loading page

Do shallow injection wells contribute to the triggering of the 2020 M5.0 Mentone earthquake in the Delaware Basin, Texas?
  • Xinyu Tan,
  • Semechah K. Y. Lui
Xinyu Tan
University of Toronto - Mississauga, University of Toronto - Mississauga

Corresponding Author:xy.tan@mail.utoronto.ca

Author Profile
Semechah K. Y. Lui
University of Toronto, University of Toronto
Author Profile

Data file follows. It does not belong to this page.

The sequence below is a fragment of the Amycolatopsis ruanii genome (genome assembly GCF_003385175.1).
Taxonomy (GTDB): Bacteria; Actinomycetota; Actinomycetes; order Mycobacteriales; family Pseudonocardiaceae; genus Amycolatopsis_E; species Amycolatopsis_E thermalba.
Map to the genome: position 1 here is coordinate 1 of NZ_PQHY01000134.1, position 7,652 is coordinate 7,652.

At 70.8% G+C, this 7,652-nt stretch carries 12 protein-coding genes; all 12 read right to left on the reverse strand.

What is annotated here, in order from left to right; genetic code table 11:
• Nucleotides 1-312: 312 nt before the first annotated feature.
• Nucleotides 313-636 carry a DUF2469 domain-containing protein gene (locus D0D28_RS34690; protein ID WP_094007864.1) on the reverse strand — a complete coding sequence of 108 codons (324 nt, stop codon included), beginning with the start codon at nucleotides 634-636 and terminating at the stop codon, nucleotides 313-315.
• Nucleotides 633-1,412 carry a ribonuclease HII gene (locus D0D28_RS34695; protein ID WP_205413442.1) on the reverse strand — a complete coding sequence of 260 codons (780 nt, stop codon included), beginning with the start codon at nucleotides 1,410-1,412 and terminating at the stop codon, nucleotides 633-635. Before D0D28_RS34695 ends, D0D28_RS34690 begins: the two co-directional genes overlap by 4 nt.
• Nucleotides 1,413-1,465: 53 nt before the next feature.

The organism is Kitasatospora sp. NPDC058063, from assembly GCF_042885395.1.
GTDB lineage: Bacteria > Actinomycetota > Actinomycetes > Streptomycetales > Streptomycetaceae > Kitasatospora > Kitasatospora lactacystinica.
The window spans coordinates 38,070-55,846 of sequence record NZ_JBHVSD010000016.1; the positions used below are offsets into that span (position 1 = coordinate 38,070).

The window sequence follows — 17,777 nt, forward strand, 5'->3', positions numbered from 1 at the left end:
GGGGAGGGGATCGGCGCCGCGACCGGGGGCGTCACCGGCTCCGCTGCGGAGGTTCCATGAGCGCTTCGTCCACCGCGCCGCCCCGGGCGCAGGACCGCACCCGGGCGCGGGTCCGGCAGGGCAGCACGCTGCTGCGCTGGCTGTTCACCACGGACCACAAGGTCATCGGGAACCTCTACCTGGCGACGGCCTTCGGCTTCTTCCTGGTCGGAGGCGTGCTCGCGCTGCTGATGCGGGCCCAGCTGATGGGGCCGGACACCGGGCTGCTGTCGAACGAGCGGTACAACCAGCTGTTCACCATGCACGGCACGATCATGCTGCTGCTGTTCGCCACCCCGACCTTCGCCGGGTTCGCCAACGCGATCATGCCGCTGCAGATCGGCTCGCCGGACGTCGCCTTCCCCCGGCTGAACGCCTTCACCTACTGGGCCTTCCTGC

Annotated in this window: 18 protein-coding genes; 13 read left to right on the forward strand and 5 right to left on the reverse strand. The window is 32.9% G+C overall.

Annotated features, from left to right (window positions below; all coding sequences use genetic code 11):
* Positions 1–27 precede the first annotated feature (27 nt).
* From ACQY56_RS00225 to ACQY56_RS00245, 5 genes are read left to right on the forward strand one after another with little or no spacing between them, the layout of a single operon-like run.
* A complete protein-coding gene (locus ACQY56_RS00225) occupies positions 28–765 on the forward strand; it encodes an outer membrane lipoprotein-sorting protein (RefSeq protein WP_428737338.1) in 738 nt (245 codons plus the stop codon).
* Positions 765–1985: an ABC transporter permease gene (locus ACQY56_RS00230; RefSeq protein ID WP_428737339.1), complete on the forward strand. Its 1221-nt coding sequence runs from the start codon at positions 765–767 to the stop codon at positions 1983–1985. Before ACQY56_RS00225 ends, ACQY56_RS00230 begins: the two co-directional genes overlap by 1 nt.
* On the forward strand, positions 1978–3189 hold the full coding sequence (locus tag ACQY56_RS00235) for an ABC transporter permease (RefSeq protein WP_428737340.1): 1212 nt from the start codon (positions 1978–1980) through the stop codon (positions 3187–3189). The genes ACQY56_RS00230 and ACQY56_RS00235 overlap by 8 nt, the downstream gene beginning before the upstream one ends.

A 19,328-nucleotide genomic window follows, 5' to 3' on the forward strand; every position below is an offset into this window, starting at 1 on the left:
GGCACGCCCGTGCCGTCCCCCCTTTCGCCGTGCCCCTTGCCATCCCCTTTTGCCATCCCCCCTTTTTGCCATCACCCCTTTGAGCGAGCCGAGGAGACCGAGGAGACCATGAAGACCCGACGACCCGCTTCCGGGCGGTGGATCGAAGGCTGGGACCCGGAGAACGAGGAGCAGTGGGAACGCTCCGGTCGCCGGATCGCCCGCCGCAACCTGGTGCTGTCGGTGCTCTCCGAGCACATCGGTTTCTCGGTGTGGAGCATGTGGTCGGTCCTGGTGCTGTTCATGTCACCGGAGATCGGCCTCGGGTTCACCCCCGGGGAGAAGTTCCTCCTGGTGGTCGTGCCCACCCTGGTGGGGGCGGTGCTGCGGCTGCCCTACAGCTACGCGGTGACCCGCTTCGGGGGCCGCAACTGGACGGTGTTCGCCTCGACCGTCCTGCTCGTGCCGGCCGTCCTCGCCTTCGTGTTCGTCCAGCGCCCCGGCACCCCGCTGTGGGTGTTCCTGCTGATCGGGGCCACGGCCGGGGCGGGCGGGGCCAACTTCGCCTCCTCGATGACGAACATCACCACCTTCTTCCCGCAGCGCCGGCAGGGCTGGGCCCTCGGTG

The M5.0 earthquake that occurred in March 2020 near the town of Mentone in the Delaware Basin, Texas, is one of the largest induced earthquakes recorded in the central US. A former study shows that the triggering of this event can be attributed to the nearby deep injection. Interestingly, the shallow injection wells in this region have an injection volume five times larger than that of deep injection wells. In this study, we investigate the role of these shallow injection wells in the triggering of the M5.0 event despite their farther distance from the mainshock. By performing focal mechanism inversion and earthquake relocation, we determine the precise orientation of the south-facing normal fault plane where the mainshock occurred, followed by fully coupled poroelastic stress modeling of the change of Coulomb Failure Stress (ΔCFS) on the fitted fault plane due to the shallow injection in the region. Results show that shallow wells may cause up to 30 kPa of ΔCFS near the mainshock location, dominated by positive poroelastic stress change. Such perturbation surpasses the general triggering threshold of faults that are well aligned with the local stress field and suggests a nonnegligible role of these shallow injection in the triggering of the mainshock. Our study also highlights the effect of rock properties of injection layers on the magnitude and spatial extent of pore pressure and stress perturbations, supporting the importance of detailed geomechanical evaluation of the reservoir when developing relevant operational and safety policies.